50 degrees West, by Richard Dowd's : thence South, 55 de-
grees West, by John Dowd's : thence South, 45 degrees
West, crossing Indian Creek just above William Hays' :
thence South, 50 degrees West, to Deep River, in Mrs.
Street's plantation : thence South, 60 degrees West, crossing
the river to the mouth of William Hancock's lane, in Moore
county : thence South, 45 degrees West, to Sewel's quarry
of conglomerate : thence by Davis' quarry : thence by Neil
Dunlap's : thence by Allen McDaniel's : thence by Jesse
Thomas', on Drowning Creek, in Montgomery county :
thence South, 60 degrees West, by Calvin Rush's, on Moun-
tain Creek : thence South, 45 degrees West, by David Har-


riss' : thence by Lucas' store : thence by John C. Cham-
bers' : thence across Little River, two miles above Steel's
bridge, in Richmond county : thence across Pe-Dee River, at
the mouth of Brown's Creek, in Anson county . thence up
the Northwest side of Brown's Creek, by the Carolina Col-
lege : thence South, 60 degreed West, to the South Caiolina
l -ie, in the Southeastern corner of Union county. 1 took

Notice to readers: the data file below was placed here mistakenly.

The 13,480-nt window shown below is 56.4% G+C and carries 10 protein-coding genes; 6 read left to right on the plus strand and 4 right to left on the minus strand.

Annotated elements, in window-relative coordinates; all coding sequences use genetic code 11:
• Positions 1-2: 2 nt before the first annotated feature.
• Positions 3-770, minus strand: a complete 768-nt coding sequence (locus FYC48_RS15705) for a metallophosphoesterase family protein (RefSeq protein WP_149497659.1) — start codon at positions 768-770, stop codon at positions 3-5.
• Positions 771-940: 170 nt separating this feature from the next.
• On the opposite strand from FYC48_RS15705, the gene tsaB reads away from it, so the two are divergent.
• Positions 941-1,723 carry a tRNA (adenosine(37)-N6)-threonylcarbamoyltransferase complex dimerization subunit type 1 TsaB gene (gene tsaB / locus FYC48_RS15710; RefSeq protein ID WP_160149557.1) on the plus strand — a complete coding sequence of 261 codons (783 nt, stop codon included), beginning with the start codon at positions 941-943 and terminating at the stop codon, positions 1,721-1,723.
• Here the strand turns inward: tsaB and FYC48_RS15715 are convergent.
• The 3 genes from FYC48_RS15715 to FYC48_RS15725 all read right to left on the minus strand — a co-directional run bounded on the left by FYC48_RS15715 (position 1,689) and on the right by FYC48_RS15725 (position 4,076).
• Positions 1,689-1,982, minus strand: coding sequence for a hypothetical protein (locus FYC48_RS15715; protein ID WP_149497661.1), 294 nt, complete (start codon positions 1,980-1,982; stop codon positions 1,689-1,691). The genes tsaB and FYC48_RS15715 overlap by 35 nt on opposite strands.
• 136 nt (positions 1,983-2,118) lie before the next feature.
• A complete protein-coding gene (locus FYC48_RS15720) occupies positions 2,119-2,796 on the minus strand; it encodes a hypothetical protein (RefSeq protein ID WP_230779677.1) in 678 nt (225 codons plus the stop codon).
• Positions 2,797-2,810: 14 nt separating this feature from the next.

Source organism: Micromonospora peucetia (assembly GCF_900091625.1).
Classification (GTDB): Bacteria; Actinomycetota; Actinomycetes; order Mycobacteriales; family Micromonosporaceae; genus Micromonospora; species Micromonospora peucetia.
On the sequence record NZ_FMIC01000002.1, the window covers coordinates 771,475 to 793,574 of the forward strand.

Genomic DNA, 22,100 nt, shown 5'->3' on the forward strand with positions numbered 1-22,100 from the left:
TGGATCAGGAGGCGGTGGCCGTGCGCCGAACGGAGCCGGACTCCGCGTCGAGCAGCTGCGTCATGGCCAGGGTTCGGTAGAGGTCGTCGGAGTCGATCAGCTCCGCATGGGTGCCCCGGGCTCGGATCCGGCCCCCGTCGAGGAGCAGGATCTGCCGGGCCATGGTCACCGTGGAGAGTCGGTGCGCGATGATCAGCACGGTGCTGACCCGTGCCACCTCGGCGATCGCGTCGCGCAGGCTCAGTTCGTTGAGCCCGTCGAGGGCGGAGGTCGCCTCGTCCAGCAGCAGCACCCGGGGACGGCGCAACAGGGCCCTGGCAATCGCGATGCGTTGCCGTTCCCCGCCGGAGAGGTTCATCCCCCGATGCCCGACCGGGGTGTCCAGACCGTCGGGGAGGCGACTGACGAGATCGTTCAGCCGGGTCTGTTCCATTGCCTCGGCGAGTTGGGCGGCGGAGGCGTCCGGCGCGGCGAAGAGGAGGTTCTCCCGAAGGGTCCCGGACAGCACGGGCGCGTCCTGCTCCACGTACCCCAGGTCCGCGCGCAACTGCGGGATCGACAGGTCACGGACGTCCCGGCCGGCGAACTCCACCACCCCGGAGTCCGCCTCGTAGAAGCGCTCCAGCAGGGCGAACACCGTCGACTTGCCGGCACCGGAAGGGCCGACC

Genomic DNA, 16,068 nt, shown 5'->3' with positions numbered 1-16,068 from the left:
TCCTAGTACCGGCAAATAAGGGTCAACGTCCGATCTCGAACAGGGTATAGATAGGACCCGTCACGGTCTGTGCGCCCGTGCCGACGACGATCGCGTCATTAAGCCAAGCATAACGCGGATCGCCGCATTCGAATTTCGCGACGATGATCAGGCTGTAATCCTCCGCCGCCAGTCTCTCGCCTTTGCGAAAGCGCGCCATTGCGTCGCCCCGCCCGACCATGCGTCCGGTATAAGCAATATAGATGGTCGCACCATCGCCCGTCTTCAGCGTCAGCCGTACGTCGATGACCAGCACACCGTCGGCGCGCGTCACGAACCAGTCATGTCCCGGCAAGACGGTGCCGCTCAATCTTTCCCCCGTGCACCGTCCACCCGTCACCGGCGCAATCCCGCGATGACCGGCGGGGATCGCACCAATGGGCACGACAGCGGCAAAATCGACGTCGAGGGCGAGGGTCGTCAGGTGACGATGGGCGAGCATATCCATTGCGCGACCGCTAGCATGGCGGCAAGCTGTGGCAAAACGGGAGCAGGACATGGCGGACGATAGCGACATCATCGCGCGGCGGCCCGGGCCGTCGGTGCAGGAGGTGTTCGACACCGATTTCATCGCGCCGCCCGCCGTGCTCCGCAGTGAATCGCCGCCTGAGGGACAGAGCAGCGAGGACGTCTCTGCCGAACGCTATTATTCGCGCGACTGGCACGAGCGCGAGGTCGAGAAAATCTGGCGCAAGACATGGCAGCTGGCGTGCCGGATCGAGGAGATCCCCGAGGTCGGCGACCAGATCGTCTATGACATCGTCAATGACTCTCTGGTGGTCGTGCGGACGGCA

Cross sections, at nearly all the public roads which crossed the
Sandstone transversely, and found it varying: in width, from
; vjt to fourteen miles. 1 frequently got the dip where the

.ie was well exposed, and it varies from 10 degrees to 60.
* ^Iso made cross sections fiorn six coal pits, oul to the out

p of the underlying sandstone, and found it varying from
mile and three-fourths, to three miles : the greater the

>, the shorter the distance.

After running the line, to the South Carolina line, 1 return-
til to the starting point (Capi. E. Aryan's), and commenced
t* lining Northeast, across Deep and Haw Rivers, one mile
Itvthwest of the town of Hay wood : thence North, 30 de-
grees East, by Willam Crump's and William Bland 'a : thence
bg Neill Womble's, in whose field the conglomerate is well ex
posed : thence by Mrs. Amsled's, on New Hope Creek :
thence across the creek, by William Clark's, Thos. Womble's,
John Eland's, Causby Stone's, in whose plantation it again
crosses the Creek : thence up the Northeast side of the Creek,
but occasionally crossing and re-crossing, by Mooring's, by
Herndon's old store> in Orange county: thence by Pratt 's
store, crossing the Central Railroad half a mile Northwest of
the store : thence across Eno and Flat River, in Benehan's